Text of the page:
By Ethan Delgado & Howard Parker
Adam's favourite item that has recently made it's way into our shop is this Adam's and Co. Half Plate camera from the early 20th century - with a large and fast 8" f/2.9 Dallmeyer Pentac lens.
Adam, being an Adam himself, was naturally drawn to a camera with his namesake. However, there are more reasons that make this camera an interesting choice.
This particular Adam & Co came to us fitted with the venerable Dallmeyer Pentac. It's not uncommon to see these unusual, oversized lenses hastily attached to a camera with copious amounts of electrical tape (certainly in Adam's experience) but here a previous owner has taken the time to make a lens board to mount the big lens properly. It sits snugly on the front standard. No light leaks, no wobbling.
This camera is all about that big chunk of fast glass.The Pentac was designed as a aerial recon lens. The barrel is crafted from lightweight aluminium, providing a notable weight reduction compared to brass lenses of similar speed. It's soft and pictorial look, achieved through a lack of coating and the use of five glass elements in a Heliar design.
Of course, it would be unfair to say the body itself is without charm. Lightweight and easily foldable, it is a versatile field camera which has survived well. The mahogany wood and brass fittings have worn into a lovely patina over the last 100 years.
It's not without drawbacks though. The same model field cameras of this era often came in various format sizes. This particular one is half-plate, which is slightly smaller than today's more commonly found 5x7 format. To use the camera requires some way of cutting down film or paper to fit the film holders - or buying difficult to find half-plate sheet film. Nevertheless, by adding a piece of glass or card behind it in the holder, this minor inconvenience can be easily overcome.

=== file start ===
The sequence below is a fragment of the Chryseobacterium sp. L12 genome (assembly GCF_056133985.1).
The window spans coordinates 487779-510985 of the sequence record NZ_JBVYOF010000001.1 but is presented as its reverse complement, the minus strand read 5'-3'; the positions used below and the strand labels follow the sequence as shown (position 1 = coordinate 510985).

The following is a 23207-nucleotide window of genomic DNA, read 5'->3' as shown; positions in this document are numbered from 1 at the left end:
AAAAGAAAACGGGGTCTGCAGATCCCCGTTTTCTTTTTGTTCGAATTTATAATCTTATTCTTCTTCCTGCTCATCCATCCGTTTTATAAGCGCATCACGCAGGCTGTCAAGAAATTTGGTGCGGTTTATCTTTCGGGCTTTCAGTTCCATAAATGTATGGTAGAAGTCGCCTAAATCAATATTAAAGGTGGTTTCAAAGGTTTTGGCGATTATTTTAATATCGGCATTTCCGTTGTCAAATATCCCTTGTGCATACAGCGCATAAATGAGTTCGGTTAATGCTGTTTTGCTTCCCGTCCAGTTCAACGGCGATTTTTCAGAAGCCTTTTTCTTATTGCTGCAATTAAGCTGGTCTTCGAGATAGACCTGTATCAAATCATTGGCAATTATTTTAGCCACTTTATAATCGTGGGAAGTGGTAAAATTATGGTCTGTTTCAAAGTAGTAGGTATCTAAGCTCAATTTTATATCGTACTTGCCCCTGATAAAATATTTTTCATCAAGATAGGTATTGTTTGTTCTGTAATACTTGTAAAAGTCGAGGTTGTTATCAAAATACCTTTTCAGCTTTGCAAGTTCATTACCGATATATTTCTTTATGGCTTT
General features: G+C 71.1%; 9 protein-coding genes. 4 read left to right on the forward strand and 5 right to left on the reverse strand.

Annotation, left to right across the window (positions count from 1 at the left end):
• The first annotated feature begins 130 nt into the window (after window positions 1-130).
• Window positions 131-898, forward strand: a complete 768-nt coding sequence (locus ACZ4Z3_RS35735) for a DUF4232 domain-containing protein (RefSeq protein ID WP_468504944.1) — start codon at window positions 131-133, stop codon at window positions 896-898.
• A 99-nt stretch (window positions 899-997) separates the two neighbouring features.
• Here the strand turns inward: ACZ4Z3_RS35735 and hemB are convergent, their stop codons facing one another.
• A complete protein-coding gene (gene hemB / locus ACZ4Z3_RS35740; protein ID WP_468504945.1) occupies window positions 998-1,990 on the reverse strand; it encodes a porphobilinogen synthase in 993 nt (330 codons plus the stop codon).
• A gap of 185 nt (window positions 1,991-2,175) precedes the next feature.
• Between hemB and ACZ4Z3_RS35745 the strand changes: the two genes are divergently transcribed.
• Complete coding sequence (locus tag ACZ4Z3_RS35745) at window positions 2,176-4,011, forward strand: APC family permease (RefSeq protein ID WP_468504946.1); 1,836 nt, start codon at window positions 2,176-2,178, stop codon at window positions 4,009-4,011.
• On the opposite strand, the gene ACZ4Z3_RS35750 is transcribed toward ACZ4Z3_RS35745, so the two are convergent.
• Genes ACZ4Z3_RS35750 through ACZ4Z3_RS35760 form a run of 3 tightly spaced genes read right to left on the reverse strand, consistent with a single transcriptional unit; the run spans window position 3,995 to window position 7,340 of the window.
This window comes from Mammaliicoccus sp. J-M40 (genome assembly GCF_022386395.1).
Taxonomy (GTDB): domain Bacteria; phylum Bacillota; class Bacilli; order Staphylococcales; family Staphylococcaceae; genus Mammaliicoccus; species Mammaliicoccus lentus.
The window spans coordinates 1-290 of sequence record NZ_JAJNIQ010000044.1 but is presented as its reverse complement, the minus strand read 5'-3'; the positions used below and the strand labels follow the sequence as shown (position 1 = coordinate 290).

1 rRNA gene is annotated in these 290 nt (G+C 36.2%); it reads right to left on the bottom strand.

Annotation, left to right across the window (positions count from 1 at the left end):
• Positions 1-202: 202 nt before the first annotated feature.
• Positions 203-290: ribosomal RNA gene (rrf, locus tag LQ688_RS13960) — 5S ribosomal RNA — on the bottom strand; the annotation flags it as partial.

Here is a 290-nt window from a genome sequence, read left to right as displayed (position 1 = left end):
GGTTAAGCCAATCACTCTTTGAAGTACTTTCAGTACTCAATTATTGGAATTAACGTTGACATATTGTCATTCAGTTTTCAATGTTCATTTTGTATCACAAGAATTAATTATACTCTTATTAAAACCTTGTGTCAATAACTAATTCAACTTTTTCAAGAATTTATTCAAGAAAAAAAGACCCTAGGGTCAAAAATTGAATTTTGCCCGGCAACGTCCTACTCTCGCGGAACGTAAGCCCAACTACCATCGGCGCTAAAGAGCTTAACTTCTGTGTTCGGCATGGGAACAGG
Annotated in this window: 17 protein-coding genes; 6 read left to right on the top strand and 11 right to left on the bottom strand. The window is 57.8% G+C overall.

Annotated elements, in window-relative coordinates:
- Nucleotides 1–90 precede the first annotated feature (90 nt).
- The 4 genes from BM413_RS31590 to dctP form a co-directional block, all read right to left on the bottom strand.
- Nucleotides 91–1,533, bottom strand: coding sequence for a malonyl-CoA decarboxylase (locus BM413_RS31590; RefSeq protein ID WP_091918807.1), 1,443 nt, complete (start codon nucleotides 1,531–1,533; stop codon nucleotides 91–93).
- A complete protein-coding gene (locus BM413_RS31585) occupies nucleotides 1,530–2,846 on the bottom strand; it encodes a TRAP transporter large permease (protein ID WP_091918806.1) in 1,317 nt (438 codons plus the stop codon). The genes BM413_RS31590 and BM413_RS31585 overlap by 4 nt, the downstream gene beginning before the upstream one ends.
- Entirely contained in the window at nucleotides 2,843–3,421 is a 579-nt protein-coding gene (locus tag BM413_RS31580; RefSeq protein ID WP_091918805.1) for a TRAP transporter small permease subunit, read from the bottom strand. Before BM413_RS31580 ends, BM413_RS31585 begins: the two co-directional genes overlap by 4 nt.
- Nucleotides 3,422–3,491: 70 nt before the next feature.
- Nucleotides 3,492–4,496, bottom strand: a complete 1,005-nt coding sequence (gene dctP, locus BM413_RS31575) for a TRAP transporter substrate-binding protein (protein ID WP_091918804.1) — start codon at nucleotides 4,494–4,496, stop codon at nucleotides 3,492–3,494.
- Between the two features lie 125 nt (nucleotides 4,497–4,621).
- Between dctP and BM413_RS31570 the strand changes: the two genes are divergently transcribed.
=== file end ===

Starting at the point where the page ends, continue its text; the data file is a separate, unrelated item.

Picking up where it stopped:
One rather...major disadvantage is that this camera lacks any form of shutter. This means very slow film or paper - and a tripod - are absolute requirements. Exposures must be made by physically blocking light from entering the lens with a hat or lens cap. If you want an analogue camera to slow you down...this might be the one.
Bellows (the expanding concertina bit in the middle) are often a problem on old cameras. After many years of opening and closing, they can start to exhibit wear at the corners and leak light, or just fall apart. New bellows have to be custom made, and are surprisingly expensive. Adam assures us that minor pinholes can be easily patched up with his signature black electrical tape, or book binding tape.
While these cameras may require some patience and practice, they are ultimately simple in design, consisting of a light-tight box with glass on one end and film on the other. The process of using them is slow and deliberate, requiring a measured approach.
Adam actually already has and often uses a very similar camera to the one here - albeit a larger whole-plate. Considering the size of the negative it produces, the relative portability of a field camera when collapsed and folded down, is a huge advantage.
For Adam, one of the main attractions to using a camera like this is that it lets you explore using old, relatively primitive lenses and the unique way they render images. They certainly add a distinctive touch to Adam's photographic endeavours.